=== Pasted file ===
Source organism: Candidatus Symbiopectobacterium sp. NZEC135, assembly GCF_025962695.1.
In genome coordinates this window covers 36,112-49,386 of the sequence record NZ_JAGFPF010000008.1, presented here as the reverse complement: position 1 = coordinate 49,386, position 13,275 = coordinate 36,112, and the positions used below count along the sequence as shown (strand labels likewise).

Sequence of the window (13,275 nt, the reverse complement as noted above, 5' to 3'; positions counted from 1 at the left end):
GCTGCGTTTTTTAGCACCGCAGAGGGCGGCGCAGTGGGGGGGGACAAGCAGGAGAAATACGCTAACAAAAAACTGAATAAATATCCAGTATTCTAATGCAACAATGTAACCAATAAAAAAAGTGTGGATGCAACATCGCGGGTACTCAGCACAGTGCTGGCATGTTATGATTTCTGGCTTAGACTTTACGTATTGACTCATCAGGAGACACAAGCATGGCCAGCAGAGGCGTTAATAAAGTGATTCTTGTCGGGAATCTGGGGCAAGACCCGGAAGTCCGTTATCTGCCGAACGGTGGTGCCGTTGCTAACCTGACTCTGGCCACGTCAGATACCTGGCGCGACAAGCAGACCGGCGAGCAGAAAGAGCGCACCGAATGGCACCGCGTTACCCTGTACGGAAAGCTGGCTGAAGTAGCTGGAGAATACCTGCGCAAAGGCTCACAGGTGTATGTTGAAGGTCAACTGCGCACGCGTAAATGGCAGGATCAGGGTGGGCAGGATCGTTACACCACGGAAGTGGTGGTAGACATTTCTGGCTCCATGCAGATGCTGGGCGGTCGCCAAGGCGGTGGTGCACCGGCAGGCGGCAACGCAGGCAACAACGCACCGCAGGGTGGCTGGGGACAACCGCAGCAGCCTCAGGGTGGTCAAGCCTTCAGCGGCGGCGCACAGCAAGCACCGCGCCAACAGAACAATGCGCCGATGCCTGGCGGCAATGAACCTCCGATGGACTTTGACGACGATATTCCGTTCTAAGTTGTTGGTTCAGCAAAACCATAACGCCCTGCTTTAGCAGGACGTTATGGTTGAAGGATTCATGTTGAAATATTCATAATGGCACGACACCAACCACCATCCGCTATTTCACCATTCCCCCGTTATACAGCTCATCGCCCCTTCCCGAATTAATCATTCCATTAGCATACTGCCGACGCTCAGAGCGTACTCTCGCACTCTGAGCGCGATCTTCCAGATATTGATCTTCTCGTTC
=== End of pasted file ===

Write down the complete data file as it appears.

Source organism: Candidatus Symbiopectobacterium sp. NZEC135, assembly GCF_025962695.1.
In genome coordinates this window covers 36,112-49,386 of the sequence record NZ_JAGFPF010000008.1, presented here as the reverse complement: position 1 = coordinate 49,386, position 13,275 = coordinate 36,112, and the positions used below count along the sequence as shown (strand labels likewise).

Sequence of the window (13,275 nt, the reverse complement as noted above, 5' to 3'; positions counted from 1 at the left end):
GCTGCGTTTTTTAGCACCGCAGAGGGCGGCGCAGTGGGGGGGGACAAGCAGGAGAAATACGCTAACAAAAAACTGAATAAATATCCAGTATTCTAATGCAACAATGTAACCAATAAAAAAAGTGTGGATGCAACATCGCGGGTACTCAGCACAGTGCTGGCATGTTATGATTTCTGGCTTAGACTTTACGTATTGACTCATCAGGAGACACAAGCATGGCCAGCAGAGGCGTTAATAAAGTGATTCTTGTCGGGAATCTGGGGCAAGACCCGGAAGTCCGTTATCTGCCGAACGGTGGTGCCGTTGCTAACCTGACTCTGGCCACGTCAGATACCTGGCGCGACAAGCAGACCGGCGAGCAGAAAGAGCGCACCGAATGGCACCGCGTTACCCTGTACGGAAAGCTGGCTGAAGTAGCTGGAGAATACCTGCGCAAAGGCTCACAGGTGTATGTTGAAGGTCAACTGCGCACGCGTAAATGGCAGGATCAGGGTGGGCAGGATCGTTACACCACGGAAGTGGTGGTAGACATTTCTGGCTCCATGCAGATGCTGGGCGGTCGCCAAGGCGGTGGTGCACCGGCAGGCGGCAACGCAGGCAACAACGCACCGCAGGGTGGCTGGGGACAACCGCAGCAGCCTCAGGGTGGTCAAGCCTTCAGCGGCGGCGCACAGCAAGCACCGCGCCAACAGAACAATGCGCCGATGCCTGGCGGCAATGAACCTCCGATGGACTTTGACGACGATATTCCGTTCTAAGTTGTTGGTTCAGCAAAACCATAACGCCCTGCTTTAGCAGGACGTTATGGTTGAAGGATTCATGTTGAAATATTCATAATGGCACGACACCAACCACCATCCGCTATTTCACCATTCCCCCGTTATACAGCTCATCGCCCCTTCCCGAATTAATCATTCCATTAGCATACTGCCGACGCTCAGAGCGTACTCTCGCACTCTGAGCGCGATCTTCCAGATATTGATCTTCTCGTTC